If true - and it sure seems like it would be - that has pretty much made my decision for me. I'm not spending 400 freaking dollars on a game machine, especially when the Blu-Ray/HD-DVD war hasn't even started yet, let alone given a picture of which will come out on top.
So it'll be either 360 or Revolution for me unless the PS3 drops their price pretty quickly. Considering the Blu-Ray factor, that doesn't seem too likely.
As far as I'm concerned, this couldn't be better for Microsoft. They'll probably try to drop their system price when the PS3 comes out to make the gap even larger. For a lot of people, DVD is just something that has been discovered over the past 3-4 years or so...no one is going to want to jump up formats already at that high of a cost, even if it also plays games. Four hundred bucks is starting to creep up into 3DO territory.
Speculation is that Microsoft will set the price at $299 minimum (which is also at a loss for the company).
If that holds out, well I guess Sony is awfully confident, $100 difference is quite significant. I'm a PS2 owner, but if the price relationship between the two systems stays the same, I'm going to at least take a good long look at what X-Box has to offer. But I'm like you, in reality I'm going to have to wait for at least one round of price breaks if not more before moving up to the next-gen consoles.
The Bored are already here. Idle hands are the devil's workshop. And no... we won't kill dolphins. But koalas are fair game.
Originally posted by WhitebaconHas Microsoft announced what their price is going to be yet? If they have, I've missed it. Unless the Revolution is cheap ($200-250), I'm waiting for price breaks to buy these systems anyway.
I think it's pretty universally accepted that it's going to be $299, with a possible version coming with extra stuff (including a bigger hard drive) for a little more.
I'll probably wait too though. If they end up bringing out the PS3 6 months after the 360 like they are planning (I'll believe that when I see it), we'd probably see a price drop on the 360 around that time. I can wait 6 months.
One thing I forgot to mention is the possibility/likelihood that there may not be a way to "upgrade" the 360 to HD-DVD from DVD, at least for free. A few sites I've seen have said it'll be released with normal DVD, then down the road they'll start manufacturing them with HD-DVD drives when that format hits. That's a hang-up I have with the 360...unless they upgrade the drive for free, they're kind of screwing the early adopters.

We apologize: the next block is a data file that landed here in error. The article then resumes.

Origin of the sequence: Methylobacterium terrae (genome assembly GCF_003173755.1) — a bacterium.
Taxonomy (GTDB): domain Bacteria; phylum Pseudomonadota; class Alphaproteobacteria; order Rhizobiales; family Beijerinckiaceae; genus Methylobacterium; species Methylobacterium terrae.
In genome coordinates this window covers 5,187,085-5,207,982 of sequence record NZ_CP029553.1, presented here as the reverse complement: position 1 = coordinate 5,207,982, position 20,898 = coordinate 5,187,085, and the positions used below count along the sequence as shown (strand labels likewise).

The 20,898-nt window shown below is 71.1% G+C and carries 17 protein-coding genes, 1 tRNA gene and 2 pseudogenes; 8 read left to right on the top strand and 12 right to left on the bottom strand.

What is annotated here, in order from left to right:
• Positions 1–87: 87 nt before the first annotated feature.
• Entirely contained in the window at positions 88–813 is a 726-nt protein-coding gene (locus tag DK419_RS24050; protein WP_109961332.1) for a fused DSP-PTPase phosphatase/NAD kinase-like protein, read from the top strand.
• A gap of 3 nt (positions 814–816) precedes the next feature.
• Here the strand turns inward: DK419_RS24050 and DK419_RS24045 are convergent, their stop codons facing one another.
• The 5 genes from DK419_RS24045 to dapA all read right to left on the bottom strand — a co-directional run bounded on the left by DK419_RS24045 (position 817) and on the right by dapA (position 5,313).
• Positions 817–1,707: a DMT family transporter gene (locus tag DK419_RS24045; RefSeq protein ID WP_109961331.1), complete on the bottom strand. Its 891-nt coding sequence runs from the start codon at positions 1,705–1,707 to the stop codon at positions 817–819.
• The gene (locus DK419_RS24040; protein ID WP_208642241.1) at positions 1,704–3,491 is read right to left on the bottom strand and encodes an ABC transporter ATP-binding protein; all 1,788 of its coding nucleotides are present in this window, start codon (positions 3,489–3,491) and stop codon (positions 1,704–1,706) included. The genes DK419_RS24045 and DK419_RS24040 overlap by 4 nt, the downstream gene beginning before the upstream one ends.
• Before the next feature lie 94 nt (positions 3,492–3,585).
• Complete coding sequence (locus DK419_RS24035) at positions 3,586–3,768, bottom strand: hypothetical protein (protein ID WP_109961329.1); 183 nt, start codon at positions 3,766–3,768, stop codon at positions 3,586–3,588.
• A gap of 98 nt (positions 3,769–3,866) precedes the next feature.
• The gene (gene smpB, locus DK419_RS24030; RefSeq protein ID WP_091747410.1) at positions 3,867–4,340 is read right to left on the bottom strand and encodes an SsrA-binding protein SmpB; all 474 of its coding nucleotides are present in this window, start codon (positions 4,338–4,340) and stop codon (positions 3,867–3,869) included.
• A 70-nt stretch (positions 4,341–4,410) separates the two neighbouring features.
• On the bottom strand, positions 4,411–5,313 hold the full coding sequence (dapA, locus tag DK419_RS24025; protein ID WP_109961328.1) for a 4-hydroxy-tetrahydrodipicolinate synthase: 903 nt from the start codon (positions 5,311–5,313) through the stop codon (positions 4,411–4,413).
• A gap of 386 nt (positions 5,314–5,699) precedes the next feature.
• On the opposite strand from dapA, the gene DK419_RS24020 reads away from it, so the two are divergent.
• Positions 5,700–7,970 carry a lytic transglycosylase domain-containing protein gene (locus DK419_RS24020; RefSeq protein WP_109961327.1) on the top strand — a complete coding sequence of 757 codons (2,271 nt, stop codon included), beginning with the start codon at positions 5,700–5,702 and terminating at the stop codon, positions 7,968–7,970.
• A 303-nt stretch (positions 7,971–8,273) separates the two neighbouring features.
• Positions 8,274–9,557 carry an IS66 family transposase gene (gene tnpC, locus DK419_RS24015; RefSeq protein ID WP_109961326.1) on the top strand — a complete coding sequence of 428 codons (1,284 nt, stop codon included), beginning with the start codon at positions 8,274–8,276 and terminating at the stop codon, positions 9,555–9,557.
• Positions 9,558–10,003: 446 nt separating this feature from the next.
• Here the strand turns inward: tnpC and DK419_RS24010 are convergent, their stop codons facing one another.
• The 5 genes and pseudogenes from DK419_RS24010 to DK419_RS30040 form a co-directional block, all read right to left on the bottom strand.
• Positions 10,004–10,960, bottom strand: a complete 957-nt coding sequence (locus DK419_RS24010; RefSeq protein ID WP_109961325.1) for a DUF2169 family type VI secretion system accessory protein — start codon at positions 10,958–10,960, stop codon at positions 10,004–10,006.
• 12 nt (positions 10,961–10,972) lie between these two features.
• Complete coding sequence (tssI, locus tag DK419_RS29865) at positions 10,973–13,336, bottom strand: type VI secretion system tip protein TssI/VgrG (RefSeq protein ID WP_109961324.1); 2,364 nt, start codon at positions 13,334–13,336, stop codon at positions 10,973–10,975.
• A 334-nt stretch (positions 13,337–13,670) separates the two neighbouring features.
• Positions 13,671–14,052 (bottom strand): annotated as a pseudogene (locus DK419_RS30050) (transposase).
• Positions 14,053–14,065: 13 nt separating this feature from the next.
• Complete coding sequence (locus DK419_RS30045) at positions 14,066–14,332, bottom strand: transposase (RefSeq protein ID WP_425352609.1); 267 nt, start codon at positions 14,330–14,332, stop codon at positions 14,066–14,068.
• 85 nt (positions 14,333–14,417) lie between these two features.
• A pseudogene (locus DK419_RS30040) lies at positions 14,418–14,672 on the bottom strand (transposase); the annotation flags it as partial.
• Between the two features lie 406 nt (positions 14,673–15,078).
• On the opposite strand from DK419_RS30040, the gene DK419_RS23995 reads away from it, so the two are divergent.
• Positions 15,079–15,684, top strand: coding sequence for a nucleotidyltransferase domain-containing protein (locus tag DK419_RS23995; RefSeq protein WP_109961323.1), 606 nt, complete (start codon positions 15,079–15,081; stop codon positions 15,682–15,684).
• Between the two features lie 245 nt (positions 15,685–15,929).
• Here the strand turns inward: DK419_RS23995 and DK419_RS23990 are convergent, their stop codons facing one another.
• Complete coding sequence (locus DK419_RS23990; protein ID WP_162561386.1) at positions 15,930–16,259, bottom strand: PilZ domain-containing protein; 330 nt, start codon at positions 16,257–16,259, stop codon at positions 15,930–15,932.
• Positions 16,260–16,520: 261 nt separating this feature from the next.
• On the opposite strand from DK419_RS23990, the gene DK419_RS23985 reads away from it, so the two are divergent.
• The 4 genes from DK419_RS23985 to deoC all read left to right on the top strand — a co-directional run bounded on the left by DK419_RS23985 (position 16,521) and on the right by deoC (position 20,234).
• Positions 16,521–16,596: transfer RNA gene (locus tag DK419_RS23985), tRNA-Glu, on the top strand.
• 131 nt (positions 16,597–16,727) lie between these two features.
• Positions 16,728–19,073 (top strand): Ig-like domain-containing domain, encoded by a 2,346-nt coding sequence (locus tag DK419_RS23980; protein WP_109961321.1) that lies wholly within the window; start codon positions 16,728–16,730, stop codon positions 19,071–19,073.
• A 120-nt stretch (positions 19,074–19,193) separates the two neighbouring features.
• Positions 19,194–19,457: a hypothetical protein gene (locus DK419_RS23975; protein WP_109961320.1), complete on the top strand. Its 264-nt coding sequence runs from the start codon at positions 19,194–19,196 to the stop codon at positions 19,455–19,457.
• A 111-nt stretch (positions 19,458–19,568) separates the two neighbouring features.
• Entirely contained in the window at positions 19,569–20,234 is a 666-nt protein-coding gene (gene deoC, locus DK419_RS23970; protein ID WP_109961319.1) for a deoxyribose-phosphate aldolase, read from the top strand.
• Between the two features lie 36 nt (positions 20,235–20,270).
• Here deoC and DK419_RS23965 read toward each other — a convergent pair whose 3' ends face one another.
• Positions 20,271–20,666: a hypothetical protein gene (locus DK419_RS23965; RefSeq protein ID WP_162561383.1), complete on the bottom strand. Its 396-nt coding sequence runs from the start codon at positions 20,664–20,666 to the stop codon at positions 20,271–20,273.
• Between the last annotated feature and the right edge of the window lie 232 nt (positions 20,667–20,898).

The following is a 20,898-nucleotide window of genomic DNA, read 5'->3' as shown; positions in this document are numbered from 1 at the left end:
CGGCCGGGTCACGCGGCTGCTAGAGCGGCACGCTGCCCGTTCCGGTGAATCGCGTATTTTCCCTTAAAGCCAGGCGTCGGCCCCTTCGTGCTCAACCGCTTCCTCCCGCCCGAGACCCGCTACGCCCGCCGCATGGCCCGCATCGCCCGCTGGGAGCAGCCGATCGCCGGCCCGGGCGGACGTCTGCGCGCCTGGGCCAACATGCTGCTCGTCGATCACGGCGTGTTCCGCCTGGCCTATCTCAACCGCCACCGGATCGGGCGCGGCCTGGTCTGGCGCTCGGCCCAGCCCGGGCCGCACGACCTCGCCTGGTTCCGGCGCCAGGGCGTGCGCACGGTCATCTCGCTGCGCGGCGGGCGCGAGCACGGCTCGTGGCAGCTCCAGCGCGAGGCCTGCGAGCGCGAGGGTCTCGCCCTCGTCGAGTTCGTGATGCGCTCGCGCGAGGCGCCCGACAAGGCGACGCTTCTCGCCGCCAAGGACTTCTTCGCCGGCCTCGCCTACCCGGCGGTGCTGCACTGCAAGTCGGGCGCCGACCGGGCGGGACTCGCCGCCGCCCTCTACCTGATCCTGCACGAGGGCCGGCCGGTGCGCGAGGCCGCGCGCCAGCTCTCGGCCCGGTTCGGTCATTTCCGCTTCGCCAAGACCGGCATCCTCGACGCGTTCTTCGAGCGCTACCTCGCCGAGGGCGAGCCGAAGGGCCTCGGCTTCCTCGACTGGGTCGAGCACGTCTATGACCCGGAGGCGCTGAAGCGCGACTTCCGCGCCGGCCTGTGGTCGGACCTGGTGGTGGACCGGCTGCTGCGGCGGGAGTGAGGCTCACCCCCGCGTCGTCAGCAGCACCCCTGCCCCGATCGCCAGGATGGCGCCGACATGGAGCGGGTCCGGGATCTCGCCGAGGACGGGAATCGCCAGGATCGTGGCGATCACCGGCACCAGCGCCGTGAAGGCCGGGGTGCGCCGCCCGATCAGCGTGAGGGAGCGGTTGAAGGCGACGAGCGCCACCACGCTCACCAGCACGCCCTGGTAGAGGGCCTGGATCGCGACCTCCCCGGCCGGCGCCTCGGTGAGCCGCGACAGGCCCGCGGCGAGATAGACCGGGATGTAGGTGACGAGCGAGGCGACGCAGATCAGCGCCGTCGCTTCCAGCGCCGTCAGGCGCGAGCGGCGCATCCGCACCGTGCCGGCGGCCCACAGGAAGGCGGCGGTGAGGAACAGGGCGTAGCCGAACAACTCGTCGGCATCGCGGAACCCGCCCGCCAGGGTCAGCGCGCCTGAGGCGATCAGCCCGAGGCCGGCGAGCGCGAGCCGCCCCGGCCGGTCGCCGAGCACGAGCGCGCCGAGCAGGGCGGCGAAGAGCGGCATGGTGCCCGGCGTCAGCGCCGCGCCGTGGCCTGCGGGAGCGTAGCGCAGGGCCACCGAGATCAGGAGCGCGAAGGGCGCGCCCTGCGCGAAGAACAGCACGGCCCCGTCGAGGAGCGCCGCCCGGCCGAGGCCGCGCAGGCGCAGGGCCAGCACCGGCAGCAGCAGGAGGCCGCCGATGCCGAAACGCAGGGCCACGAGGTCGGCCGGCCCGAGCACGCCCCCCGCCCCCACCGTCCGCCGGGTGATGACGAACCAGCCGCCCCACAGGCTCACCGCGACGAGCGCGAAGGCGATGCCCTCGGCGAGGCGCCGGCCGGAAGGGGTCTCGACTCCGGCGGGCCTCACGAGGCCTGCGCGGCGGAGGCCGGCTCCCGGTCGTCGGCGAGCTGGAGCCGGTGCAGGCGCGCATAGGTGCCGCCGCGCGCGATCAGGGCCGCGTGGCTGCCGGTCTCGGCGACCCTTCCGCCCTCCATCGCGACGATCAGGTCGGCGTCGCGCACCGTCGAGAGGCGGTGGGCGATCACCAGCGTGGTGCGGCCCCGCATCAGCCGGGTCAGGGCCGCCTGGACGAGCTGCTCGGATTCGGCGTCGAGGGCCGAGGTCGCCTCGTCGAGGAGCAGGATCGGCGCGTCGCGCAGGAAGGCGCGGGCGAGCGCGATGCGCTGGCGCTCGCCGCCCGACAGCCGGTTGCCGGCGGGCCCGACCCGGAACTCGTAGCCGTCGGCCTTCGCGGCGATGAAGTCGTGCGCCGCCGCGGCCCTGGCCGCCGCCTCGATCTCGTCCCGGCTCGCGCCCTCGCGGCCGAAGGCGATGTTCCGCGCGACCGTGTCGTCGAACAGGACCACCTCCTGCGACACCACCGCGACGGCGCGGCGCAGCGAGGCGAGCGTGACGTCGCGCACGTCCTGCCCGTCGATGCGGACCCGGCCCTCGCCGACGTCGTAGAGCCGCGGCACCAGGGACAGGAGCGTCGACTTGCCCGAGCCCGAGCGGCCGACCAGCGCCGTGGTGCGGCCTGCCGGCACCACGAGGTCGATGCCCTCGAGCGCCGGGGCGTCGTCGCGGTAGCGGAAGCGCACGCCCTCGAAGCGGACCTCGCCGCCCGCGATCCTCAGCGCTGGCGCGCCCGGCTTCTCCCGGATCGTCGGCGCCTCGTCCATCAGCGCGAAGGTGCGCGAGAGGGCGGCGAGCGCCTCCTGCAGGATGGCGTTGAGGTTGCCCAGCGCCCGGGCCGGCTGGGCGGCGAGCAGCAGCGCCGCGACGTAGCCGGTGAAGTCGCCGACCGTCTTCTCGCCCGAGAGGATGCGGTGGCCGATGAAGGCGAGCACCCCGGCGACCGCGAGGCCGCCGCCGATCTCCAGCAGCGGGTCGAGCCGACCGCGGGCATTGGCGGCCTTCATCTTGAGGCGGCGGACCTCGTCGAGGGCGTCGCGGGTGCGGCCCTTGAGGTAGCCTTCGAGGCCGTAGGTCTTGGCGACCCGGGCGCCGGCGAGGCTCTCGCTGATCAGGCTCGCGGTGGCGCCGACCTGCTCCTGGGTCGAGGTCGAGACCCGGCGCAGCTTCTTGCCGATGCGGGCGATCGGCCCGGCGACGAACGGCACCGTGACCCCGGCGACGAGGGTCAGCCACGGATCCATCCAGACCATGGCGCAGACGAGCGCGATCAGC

They'll probably charge more for the X-Boxes shipping with HD-DVD and only charge you the difference between the two. Free upgrades seems like a poor business proposition. Unless Microsoft has something invested in getting the HD-DVD drive to be the winner in the format wars.
Either way, I know where my money is going. If the Revolution costs more than $200 I'd be shocked.
The story reminded me a little of the Sears knockoffs of the Atari 2600 way back when...having the actual Atari was kind of a "status" thing, but the Sears model was about $50 cheaper if I remember correctly.
Originally posted by CubsWooI don't think the American public is ready to pay $400 for a PS3, especially when the competition will probably be $200-250 when Sony launches. I know I'm not.
I agree with you for the most part, but weren't people selling PS2's on ebay for $500 when that first came out. I even seem to recall one going for $3000. I think most people will wait for a price drop, but there will be those who will pay any price to get the latest and greatest thing.
"Now that you've built up the courage to get into the gym, let me give you five reasons why you should put in the time to train with consistency: 1. Increased strength 2. Improved self-confidence 3. Injury prevention 4. Self-discipline 5. Sex (Trust me, you'll have a better shot with the ladies if you're in shape.)" -- Making the Game, pp. 14 - 15
From the press release: Toy Quest Entertainment, [has] launched Spider-Man 2 Web Action Video Gaming System, which has Spider-Man mirroring a child's movements on the TV screen using sensors strapped on the child's wrist and ankles.